Monday, October 19, 2015

Application Process Summer 2016

Dates June  25th - July 17th, 2016

 The project is focused on three aspects of research and we follow different techniques in the field and laboratory:
 Archaeology:  This part of the program involves archaeological excavations in different types of structures in Huamparán; our goal is for the student to learn to identify stratigraphic layers, be able to fully fill out an excavation form, and improve archaeological drawing. We will examine different material recovered during present and past seasons (ex.pottery, lithics). Some short surveys will be considered in the areas surrounding (if the weather permits). Experience is not required.
Bio-archaeology: This program consists of survey in site with  human remains and bone identification in situ.  The excavations takes place in Huamparán site. Previous experience is not required to be able to participate in this program.

Laboratory:  analysis of human remains from Marcajirca site and from surveys. The bone analyses are performed in order to obtain biological data from the remains recovered by students themselves during the current season or from previous excavations. 
All the participants in the team will rotate between different parts of research so that everyone gets to try everything. However, based on progress and skill for determined areas (ex. lab) if a participant chooses to work only in one area, it will be considered, keeping in mind that the number of students is manageable by a supervisor for that area. 
We will allow using data from our excavation for posters; expecting that respective credit for supervisors and the director of the project is given. 

Project Crew Members
Lic. Bebel Ibarra
Archaeologist specializing in Ancash Archaeology and director of the program. Licentiate of San Marcos University (Peru). Previous doctoral studies at University of Paris I Sorbonne; research assistant it the Department of Anthropology at Tulane University. Bebel is leading the Proyecto Arquelógico Huari-Ancash since 2004 and has excavated several sites in the region, mainly sites dating AD 500-1500. He also worked on documenting the Inca road and assisting in its preservation. Bebel has published several books and articles about archaeology of the area. His research is focused on Mortuary Practices in the North Highlands converging Archaeological and Physical Anthropological approaches.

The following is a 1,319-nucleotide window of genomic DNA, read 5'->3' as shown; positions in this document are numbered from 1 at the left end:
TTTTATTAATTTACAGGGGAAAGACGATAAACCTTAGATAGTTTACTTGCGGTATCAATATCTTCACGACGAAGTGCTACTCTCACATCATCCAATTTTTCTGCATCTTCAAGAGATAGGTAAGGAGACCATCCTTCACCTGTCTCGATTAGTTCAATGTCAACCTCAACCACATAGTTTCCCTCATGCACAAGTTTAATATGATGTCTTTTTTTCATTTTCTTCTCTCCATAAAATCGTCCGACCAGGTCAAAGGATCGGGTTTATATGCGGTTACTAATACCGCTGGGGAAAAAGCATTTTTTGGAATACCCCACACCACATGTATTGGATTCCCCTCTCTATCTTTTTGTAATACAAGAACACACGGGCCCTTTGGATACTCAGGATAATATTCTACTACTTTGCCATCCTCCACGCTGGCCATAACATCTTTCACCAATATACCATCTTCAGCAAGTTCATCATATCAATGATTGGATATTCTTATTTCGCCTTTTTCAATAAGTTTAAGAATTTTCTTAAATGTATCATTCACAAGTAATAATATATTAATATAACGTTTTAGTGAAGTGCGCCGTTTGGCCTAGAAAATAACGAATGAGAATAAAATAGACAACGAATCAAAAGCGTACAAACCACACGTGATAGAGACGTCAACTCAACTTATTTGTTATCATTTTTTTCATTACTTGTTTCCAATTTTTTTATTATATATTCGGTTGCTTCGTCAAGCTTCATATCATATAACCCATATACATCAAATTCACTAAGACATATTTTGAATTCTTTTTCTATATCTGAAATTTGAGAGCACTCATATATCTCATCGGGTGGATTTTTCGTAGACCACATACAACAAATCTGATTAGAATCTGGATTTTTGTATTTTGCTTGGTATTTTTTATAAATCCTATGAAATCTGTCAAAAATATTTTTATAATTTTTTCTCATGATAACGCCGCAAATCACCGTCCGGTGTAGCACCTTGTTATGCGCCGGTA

Bebel’s Lectures:
Development of Prehispanic Architecture in the Central Andes of Peru: A review of evolution of settlements in the Andes from hunter-gatherers to complex architecture such as the Incas. This lecture will be complemented with a visit to Inca site of Huaritambo and a visit to Reparin Lake.
Mortuary Practices in the Andes: This lecture will ‘show’ how ancient Peruvian buried their dead in different parts of the Peruvian Andes. The form of types of tombs and their association with human remains in terms of status, rank, kinship and political organization. This lecture will be complemented with a visit to the archaeological site of Marcajirca.
Cranial Modification and Isotope Analyses in the Study of Funeral Contexts: a review of the practice in the Andes and an evaluation of possible reasons why it was practiced. This lecture will be complemented with a lab class and with actual modified skull collection for study.
Funeral Archaeology Methodology: This lecture will explain the nature of burial, examine the difference between original and intrusive context.  How to determine taphonomy processes that lead to misunderstanding of the nature of burials.
Archaeological Field Methods: This is a complement to the excavations that will be carried out in Huamparan. We will prioritize explaining concepts such as: what is a registry form, stratigraphic layer, use of measure scale in archaeological drawing and will set up a grid for excavation (students will be taught and asked to set a grid during the excavation).